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5-Minute Networking Tips for Busy People

Some people love networking; others would rather get a root canal while waiting in line at the DMV. No matter where you sit on that spectrum, you probably don't have a lot of time to make the connections that sustain your career. Fortunately, some of the best techniques for building professional relationships take hardly any time at all, and they're all based on the same idea: if you want to have friends, or at least people willing to lend you a hand if you need one, you have to be a friend.

Some people love networking; others would rather get a root canal while waiting in line at the DMV. No matter where you sit on that spectrum, you probably don’t have a lot of time to make the connections that sustain your career. Fortunately, some of the best techniques for building professional relationships take hardly any time at all, and they’re all based on the same idea: if you want to have friends, or at least people willing to lend you a hand if you need one, you have to be a friend.

helping hand 

(Photo Credit: Tambako the Jaguar/Flickr)

To make sure there’s someone there to help you the next time you need a job or an introduction, make just a little time to do the following:

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1. File it for later — but make sure later comes soon.

If you’re lucky enough to have sustained career growth during the recession, chances are that you’ve made plenty of connections, just by being employed — and at least some of those people are going to want some of your work mojo. In practical terms, this translates to a lot of requests: for coffee dates, for introductions to other connections, for your help passing along a resume to HR.

Of course, you want to help everyone you can, but you also don’t want to ruin your own productivity by snapping yourself out of the zone every time your email dings or your LinkedIn mailbox fills up. Instead, create a file for requests like these, and make a pledge to get back to people in a timely fashion, just as you would emails from current colleagues. Then, keep your commitment to responding, even if you have to plead a packed schedule or deliver bad news about a recently filled vacancy.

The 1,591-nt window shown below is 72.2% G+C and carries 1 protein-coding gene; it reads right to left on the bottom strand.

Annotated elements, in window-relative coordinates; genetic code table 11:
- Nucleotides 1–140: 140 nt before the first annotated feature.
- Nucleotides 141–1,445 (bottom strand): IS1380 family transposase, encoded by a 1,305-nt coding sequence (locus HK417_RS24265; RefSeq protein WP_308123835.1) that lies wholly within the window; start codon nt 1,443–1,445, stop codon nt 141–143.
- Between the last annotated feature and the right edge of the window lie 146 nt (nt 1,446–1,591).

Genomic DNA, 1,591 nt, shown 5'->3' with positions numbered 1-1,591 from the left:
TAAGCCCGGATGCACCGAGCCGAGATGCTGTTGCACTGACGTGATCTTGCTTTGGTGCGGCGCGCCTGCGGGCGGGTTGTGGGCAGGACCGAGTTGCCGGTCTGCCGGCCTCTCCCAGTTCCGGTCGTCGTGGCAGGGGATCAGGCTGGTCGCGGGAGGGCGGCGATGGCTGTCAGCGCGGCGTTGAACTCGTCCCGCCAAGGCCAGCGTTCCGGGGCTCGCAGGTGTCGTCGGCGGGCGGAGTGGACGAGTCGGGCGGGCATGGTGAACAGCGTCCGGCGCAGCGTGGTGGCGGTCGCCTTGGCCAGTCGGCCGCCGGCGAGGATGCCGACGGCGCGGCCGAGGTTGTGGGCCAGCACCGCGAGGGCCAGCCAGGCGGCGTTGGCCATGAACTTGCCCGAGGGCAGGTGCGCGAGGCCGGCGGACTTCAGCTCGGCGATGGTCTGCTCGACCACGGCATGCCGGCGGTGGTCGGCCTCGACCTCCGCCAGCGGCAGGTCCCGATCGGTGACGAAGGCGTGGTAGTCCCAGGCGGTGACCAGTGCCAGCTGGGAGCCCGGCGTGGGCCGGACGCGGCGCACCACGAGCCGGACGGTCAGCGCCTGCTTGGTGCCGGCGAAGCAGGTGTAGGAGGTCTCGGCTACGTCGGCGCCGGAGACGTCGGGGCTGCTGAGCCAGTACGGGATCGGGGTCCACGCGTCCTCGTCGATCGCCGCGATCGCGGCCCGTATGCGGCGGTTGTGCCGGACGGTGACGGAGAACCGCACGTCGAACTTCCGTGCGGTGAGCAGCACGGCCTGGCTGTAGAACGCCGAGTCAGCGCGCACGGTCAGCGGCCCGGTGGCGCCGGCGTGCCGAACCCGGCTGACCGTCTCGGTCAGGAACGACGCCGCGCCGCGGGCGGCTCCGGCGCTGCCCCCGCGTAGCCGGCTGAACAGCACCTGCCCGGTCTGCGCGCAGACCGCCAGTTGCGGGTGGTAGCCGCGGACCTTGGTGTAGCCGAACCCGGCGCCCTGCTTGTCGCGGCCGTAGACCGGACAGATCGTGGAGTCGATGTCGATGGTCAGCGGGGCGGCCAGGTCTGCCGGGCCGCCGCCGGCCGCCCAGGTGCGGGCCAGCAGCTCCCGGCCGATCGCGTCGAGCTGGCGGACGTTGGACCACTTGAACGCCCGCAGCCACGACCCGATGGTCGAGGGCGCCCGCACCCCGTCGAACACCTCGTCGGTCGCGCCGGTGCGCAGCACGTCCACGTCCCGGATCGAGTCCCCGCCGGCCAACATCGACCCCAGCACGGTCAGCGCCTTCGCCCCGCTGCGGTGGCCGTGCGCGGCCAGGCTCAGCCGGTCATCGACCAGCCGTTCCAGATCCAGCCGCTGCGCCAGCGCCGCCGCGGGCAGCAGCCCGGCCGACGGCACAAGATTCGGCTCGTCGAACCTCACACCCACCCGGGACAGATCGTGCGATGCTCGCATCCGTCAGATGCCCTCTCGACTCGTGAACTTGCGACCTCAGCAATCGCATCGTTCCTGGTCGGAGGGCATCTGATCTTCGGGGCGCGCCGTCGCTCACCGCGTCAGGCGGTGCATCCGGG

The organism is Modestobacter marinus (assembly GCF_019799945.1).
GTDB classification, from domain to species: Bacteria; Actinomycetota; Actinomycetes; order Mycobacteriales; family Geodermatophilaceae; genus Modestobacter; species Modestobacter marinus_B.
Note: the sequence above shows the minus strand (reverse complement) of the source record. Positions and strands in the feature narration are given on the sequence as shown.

2. Endorse a LinkedIn connection.

Writing recommendations takes time and thought, but endorsing a connection on LinkedIn is a matter of a few seconds and clicks. Just make sure you’re endorsing folks for skills they’d actually want to show a hiring manager. Because users can accept or reject endorsements, you can often get a good idea of which skills your connections value just by looking at their profiles.

3. Pass on job openings.

“Whether you do it for the money or the intrinsic value, take time to share openings in your company with your contacts,” writes Hannah Morgan at U.S. News On Careers. “Remember: You don’t always have to know the person you are referring well. It is all right to say you don’t know his or her work firsthand and that you are just facilitating an introduction.”

4. Plan a phone date.

If you’re not a phone person — and increasingly, many of us are not — the idea of making an appointment to share your accumulated wisdom with a colleague might make you shudder. Do it anyway. Pick a time that’s convenient for you, and don’t be afraid to keep it short. (But be polite. It’s fine to say you have another meeting coming up at a certain time, but you need to make an effort not to sound like taking the call under duress.)

5. Remember that the best networking happens organically.

Networking, in essence, is just formalizing socializing and relationship building. Done well, it should almost be invisible. If you’re a good person with decent manners, you’re already halfway home. The rest is just remembering to treat people the way you’d want to be treated — especially if you’re ever the person who needs a job.

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Jen Hubley Luckwaldt
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